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Basic books to start learning

  1. Sep 6, 2011 #1
    I an 14 and want to learn basic physics and particle physics so I can build a particle accelerator latter on. So is there any basic books that would help me understand these subjects to then go into more advanced stuff? Basically any type of physics and astronomy books, etc.

    Thank you!

    Sorry for spelling errors I am using my phone and it is hard to type on.
     
  2. jcsd
  3. Sep 6, 2011 #2
    You...you want to build a particle accelerator? Alright, then save the physics (especially particle physics) for later and start studying engineering. How's your math?
     
  4. Sep 6, 2011 #3

    micromass

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    Don't start reading physics and engineering books. It is crucial to know your math. Do algebra, precalc, trig, geometry, calculus. Master these topics. Only then can you start thinking about other things.

    Math is the important thing right now!!

    Good luck with your particle accelerator...
     
  5. Sep 6, 2011 #4
  6. Sep 6, 2011 #5

    chiro

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    He could build an accelerator of some sort, it doesn't have to be something like you would find in CERN.

    Maybe something in the order of thousands of electron volts or something on that scale.
     
  7. Sep 6, 2011 #6
    It's actually not that difficult to build your own cyclotron

    http://cyclotronconference.org/ [Broken]

    Once you are done with that, you can build your own fusion reactor (not kidding, look up Farnsworth fusor).

    One thing that you'll find is that building devices requires hands on skills, and those are different from learning theory. One other thing is that the big difficulty in building these sorts of things is that they are *DANGEROUS*. It is in fact rather simple to build a small cyclotron or fusion reactor, but the reason it's hard to find step by step instructions is that without too much trouble, you could end up with a device that could kill you with radiation.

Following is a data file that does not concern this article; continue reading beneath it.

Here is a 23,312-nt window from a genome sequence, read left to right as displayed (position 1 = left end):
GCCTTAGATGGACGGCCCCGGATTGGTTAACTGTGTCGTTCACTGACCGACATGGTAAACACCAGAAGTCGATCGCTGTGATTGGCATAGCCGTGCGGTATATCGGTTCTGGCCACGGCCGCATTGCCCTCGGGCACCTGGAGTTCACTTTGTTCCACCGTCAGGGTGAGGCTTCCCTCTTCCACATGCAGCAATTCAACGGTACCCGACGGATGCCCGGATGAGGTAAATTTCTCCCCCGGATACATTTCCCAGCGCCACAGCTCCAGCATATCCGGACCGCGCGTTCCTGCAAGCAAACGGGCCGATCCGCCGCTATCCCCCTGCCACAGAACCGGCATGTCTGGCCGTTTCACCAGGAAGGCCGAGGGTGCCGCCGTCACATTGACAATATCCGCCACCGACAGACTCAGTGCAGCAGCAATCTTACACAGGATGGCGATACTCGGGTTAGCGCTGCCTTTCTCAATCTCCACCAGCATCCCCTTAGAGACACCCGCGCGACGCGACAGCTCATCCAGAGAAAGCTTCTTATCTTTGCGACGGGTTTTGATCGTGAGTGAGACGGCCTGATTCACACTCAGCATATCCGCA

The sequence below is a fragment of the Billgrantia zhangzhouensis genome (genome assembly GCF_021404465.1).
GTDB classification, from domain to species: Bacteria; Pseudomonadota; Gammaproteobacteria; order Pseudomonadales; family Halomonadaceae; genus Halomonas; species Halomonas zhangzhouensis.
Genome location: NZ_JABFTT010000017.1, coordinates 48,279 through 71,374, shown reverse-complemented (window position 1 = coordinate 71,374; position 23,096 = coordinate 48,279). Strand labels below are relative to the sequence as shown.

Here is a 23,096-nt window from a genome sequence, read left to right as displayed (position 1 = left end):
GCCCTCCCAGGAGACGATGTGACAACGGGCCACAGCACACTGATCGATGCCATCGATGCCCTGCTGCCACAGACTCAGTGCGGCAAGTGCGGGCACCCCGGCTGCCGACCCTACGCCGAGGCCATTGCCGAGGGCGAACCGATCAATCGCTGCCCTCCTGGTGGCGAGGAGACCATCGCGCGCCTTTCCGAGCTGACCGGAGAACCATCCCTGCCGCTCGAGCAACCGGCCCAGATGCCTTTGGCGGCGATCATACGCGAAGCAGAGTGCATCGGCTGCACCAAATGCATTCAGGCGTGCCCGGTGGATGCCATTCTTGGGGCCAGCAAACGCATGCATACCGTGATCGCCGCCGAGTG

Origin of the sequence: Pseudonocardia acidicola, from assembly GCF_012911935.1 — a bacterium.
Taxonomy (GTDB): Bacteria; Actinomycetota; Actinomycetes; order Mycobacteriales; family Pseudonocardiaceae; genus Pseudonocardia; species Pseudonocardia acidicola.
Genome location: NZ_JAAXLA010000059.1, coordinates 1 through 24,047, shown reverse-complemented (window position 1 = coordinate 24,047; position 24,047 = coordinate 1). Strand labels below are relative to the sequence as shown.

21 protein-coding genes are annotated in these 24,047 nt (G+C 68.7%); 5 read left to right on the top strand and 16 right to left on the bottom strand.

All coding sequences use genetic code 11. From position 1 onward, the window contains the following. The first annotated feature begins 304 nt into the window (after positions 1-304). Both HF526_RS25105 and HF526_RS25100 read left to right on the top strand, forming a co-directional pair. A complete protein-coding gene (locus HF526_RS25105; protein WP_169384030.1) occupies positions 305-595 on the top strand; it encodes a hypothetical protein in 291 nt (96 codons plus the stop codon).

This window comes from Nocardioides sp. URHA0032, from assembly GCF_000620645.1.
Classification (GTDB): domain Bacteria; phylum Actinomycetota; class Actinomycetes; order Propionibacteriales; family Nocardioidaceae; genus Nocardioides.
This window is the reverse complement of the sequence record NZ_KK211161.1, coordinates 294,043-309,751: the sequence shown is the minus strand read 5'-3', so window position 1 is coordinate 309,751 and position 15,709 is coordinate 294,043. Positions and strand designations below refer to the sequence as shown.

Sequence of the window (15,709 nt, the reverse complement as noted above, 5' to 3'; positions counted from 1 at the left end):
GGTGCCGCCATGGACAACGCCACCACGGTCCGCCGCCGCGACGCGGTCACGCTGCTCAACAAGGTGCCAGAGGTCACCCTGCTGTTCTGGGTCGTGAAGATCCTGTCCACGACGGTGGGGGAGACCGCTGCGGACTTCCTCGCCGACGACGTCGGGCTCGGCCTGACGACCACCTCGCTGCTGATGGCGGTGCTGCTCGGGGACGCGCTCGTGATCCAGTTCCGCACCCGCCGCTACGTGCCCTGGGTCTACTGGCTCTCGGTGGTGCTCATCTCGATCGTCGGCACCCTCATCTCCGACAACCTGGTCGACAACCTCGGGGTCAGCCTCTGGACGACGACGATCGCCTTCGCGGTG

So this is something you definitely want to do with supervision.

    If you really want to do DIY, it's much safer to do astronomy. There is a ton of stuff on building your own telescope or black hole simulator, and none of that could kill you.
     
    Last edited by a moderator: May 5, 2017
  8. Sep 6, 2011 #7

    Pengwuino

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    Yup, there's the BIG issue, and not something you can just say "Oh I'll be really careful" to bypass.
     
  9. Sep 7, 2011 #8
     
    Last edited by a moderator: May 5, 2017
  10. Sep 11, 2011 #9
    Does this help?

    http://ianoneill.posterous.com/ikeas-large-hadron-collider" [Broken]
     
    Last edited by a moderator: May 5, 2017
  11. Sep 11, 2011 #10
    You built a fusion reactor, yet you need to know the physics behind a particle acceleration...?

    I'm pretty sure the physics behind building a fusion reactor is beyond that of a particle accelerator which is just essentially an electromagnetic field propelling charged subatomic particles (aka second semester of introductory physics) vs nuclear physics.

    Feel free to correct me if I'm wrong, I'm not 100% sure.

    Good luck on building it though!
     
  12. Sep 11, 2011 #11
    Well I built it for my gr 8 science fair
    but it was a fusion reactor like you may think, we built ours from scratch, a totally different version then one would use
    It was much simpler and safer
     
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